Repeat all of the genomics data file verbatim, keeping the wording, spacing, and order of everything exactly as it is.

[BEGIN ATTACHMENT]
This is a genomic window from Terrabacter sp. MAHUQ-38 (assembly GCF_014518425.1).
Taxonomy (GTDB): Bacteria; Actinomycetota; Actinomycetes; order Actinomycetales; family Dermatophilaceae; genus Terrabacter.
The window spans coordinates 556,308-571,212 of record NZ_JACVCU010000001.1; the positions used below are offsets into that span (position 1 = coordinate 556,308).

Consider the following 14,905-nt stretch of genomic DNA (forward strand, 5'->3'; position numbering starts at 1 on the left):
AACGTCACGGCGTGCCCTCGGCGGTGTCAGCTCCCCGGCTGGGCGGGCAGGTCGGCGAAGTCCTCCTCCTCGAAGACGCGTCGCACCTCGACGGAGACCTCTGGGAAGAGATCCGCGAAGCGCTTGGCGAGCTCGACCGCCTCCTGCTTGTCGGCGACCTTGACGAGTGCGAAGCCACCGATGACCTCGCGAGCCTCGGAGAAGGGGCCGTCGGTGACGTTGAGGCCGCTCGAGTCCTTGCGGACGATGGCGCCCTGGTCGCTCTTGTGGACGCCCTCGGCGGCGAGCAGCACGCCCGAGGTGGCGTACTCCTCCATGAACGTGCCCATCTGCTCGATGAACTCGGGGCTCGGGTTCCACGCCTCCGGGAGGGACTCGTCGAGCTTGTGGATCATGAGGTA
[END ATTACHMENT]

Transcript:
This is a genomic window from Terrabacter sp. MAHUQ-38 (assembly GCF_014518425.1).
Taxonomy (GTDB): Bacteria; Actinomycetota; Actinomycetes; order Actinomycetales; family Dermatophilaceae; genus Terrabacter.
The window spans coordinates 556,308-571,212 of record NZ_JACVCU010000001.1; the positions used below are offsets into that span (position 1 = coordinate 556,308).

Consider the following 14,905-nt stretch of genomic DNA (forward strand, 5'->3'; position numbering starts at 1 on the left):
AACGTCACGGCGTGCCCTCGGCGGTGTCAGCTCCCCGGCTGGGCGGGCAGGTCGGCGAAGTCCTCCTCCTCGAAGACGCGTCGCACCTCGACGGAGACCTCTGGGAAGAGATCCGCGAAGCGCTTGGCGAGCTCGACCGCCTCCTGCTTGTCGGCGACCTTGACGAGTGCGAAGCCACCGATGACCTCGCGAGCCTCGGAGAAGGGGCCGTCGGTGACGTTGAGGCCGCTCGAGTCCTTGCGGACGATGGCGCCCTGGTCGCTCTTGTGGACGCCCTCGGCGGCGAGCAGCACGCCCGAGGTGGCGTACTCCTCCATGAACGTGCCCATCTGCTCGATGAACTCGGGGCTCGGGTTCCACGCCTCCGGGAGGGACTCGTCGAGCTTGTGGATCATGAGGTA